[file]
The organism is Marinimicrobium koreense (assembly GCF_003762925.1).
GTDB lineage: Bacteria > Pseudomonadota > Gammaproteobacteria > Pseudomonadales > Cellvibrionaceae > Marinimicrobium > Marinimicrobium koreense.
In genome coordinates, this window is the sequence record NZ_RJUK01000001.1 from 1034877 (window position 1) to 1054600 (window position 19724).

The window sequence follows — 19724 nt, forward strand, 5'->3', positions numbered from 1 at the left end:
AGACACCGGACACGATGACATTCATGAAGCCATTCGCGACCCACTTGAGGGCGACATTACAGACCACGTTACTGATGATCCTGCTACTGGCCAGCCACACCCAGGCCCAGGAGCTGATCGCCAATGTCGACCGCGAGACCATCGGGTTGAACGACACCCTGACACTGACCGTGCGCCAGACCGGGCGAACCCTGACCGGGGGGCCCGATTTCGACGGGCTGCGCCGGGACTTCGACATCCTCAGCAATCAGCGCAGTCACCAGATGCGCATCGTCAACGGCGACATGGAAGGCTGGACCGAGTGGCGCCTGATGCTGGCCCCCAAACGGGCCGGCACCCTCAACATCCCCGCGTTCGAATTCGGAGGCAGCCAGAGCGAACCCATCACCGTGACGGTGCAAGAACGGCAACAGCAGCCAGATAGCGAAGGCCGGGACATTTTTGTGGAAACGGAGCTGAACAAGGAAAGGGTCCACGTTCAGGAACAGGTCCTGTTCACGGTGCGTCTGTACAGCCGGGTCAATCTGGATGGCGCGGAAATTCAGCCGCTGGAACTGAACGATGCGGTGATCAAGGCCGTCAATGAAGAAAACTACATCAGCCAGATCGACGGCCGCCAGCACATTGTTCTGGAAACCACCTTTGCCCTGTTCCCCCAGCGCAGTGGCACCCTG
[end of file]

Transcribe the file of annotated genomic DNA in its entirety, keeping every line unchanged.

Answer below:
The organism is Marinimicrobium koreense (assembly GCF_003762925.1).
GTDB lineage: Bacteria > Pseudomonadota > Gammaproteobacteria > Pseudomonadales > Cellvibrionaceae > Marinimicrobium > Marinimicrobium koreense.
In genome coordinates, this window is the sequence record NZ_RJUK01000001.1 from 1034877 (window position 1) to 1054600 (window position 19724).

The window sequence follows — 19724 nt, forward strand, 5'->3', positions numbered from 1 at the left end:
AGACACCGGACACGATGACATTCATGAAGCCATTCGCGACCCACTTGAGGGCGACATTACAGACCACGTTACTGATGATCCTGCTACTGGCCAGCCACACCCAGGCCCAGGAGCTGATCGCCAATGTCGACCGCGAGACCATCGGGTTGAACGACACCCTGACACTGACCGTGCGCCAGACCGGGCGAACCCTGACCGGGGGGCCCGATTTCGACGGGCTGCGCCGGGACTTCGACATCCTCAGCAATCAGCGCAGTCACCAGATGCGCATCGTCAACGGCGACATGGAAGGCTGGACCGAGTGGCGCCTGATGCTGGCCCCCAAACGGGCCGGCACCCTCAACATCCCCGCGTTCGAATTCGGAGGCAGCCAGAGCGAACCCATCACCGTGACGGTGCAAGAACGGCAACAGCAGCCAGATAGCGAAGGCCGGGACATTTTTGTGGAAACGGAGCTGAACAAGGAAAGGGTCCACGTTCAGGAACAGGTCCTGTTCACGGTGCGTCTGTACAGCCGGGTCAATCTGGATGGCGCGGAAATTCAGCCGCTGGAACTGAACGATGCGGTGATCAAGGCCGTCAATGAAGAAAACTACATCAGCCAGATCGACGGCCGCCAGCACATTGTTCTGGAAACCACCTTTGCCCTGTTCCCCCAGCGCAGTGGCACCCTG